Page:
I have read this book for the 2019 Golden Just the Facts, Ma'am mystery challenge, and it will be entered in my detective notebook in the category of Who - An academic, because the murder victim is an academic and all of the suspects are academics.

Tuesday, March 5, 2019

Groaning Spinney by Gladys Mitchell

Dame Beatrice Adela Lestrange Bradley decided to spend the Christmas holidays with her nephew Jonathan Bradley and his wife Deborah at their newly purchased home in the Cotswolds. Jonathan drove her to his manor house, and along the way pointed out sites of interest. There were two cottages on his property. One belonged to Will North, the gamekeeper, and the other belonged to Abel and Harry Wooten who did gardening for Jonathan and for a local college.

The next day which was rather cold, they took a walk around the property and arrived at a narrow spinney with a gate at one end. It was local folklore that the ghost of a parson, who was murdered in 1850, hung about this gate in what was now called the Groaning Spinney. Then their walk took them to the home of Tiny and Bill who would be having Christmas dinner with them. Tiny Fullalove was the local agent for Jonathan and for the college. Deborah did not like him because he made advances to her in the past. Bill was nice and honorable, and was suspected of punching Tiny in the eye when he found out about the advances.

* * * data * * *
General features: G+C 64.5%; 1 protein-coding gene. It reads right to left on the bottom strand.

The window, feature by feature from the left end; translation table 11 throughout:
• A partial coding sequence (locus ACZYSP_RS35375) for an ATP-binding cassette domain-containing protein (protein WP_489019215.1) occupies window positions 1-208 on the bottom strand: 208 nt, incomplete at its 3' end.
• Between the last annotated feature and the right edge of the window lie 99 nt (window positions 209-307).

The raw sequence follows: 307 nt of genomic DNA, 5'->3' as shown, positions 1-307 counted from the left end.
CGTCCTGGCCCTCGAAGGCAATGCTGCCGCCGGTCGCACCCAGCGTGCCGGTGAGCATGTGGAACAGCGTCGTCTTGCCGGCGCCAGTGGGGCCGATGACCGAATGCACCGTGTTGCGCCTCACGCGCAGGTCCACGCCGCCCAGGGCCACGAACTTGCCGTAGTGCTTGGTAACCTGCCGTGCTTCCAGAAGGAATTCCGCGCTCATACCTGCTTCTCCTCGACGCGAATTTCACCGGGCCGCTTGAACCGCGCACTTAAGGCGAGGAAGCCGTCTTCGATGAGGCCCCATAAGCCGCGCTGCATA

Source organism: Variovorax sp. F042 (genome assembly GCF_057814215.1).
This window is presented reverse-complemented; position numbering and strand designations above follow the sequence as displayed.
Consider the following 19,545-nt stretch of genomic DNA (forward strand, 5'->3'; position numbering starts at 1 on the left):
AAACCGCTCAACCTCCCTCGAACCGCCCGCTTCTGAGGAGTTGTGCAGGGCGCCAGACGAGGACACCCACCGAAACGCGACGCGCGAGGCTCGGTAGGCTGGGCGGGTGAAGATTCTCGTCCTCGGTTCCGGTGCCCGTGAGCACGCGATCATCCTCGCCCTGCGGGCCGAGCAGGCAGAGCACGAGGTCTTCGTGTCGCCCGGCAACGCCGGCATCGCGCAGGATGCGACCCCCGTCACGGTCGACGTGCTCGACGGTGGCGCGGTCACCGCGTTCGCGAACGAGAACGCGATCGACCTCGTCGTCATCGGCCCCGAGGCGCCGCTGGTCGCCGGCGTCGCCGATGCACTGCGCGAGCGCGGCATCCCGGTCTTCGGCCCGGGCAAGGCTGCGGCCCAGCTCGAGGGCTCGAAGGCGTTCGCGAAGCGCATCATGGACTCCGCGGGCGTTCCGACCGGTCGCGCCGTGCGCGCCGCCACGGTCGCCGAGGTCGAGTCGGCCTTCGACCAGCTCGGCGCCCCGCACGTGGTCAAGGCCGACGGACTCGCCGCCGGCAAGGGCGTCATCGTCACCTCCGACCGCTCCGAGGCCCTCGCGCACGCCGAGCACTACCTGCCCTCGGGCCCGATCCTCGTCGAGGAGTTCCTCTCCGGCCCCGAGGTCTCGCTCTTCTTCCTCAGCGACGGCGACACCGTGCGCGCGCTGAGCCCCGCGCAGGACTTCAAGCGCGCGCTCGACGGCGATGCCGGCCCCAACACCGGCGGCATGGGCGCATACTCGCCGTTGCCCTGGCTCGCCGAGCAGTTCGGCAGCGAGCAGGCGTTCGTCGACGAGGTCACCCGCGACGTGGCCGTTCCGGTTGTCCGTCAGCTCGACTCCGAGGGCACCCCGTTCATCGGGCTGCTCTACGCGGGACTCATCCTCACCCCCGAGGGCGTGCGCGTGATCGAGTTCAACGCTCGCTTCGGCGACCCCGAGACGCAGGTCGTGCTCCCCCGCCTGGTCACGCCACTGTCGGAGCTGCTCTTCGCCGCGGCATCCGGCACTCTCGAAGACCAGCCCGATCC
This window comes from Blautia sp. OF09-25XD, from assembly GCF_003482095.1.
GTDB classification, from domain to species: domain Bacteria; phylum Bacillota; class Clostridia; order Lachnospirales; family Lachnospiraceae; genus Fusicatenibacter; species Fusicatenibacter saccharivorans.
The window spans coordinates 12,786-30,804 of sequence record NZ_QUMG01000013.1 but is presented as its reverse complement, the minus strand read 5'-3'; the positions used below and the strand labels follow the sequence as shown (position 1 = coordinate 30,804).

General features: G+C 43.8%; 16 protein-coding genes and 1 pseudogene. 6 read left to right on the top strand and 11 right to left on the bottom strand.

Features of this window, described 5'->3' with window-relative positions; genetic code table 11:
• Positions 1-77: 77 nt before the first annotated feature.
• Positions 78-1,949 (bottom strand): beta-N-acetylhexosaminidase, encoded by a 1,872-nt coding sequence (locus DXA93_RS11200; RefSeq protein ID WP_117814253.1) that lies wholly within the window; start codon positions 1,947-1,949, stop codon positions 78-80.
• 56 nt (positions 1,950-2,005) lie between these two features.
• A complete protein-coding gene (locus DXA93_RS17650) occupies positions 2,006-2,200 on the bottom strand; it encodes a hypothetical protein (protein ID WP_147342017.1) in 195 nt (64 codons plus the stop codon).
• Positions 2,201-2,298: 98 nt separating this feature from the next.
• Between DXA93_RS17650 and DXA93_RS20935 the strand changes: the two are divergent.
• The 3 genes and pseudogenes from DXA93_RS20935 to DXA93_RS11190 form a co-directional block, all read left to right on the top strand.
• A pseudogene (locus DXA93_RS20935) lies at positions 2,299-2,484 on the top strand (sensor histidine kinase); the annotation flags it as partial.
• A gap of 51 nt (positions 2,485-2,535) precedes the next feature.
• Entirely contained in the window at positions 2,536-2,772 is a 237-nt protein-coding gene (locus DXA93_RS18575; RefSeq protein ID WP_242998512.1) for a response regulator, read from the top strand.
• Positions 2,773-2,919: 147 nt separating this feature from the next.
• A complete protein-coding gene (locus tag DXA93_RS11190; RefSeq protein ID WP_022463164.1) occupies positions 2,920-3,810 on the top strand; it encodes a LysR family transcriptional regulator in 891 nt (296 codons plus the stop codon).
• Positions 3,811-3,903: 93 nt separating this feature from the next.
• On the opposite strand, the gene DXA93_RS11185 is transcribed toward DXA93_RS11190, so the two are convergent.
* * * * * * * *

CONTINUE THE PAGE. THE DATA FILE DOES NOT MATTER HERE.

There were more guests for Christmas dinner. There was Miss Hughes, the college principal, Miles Obury, an expert on British mammals, and Gregory Mansell who was an archaeologist. Dinner went well even though the weather turned colder.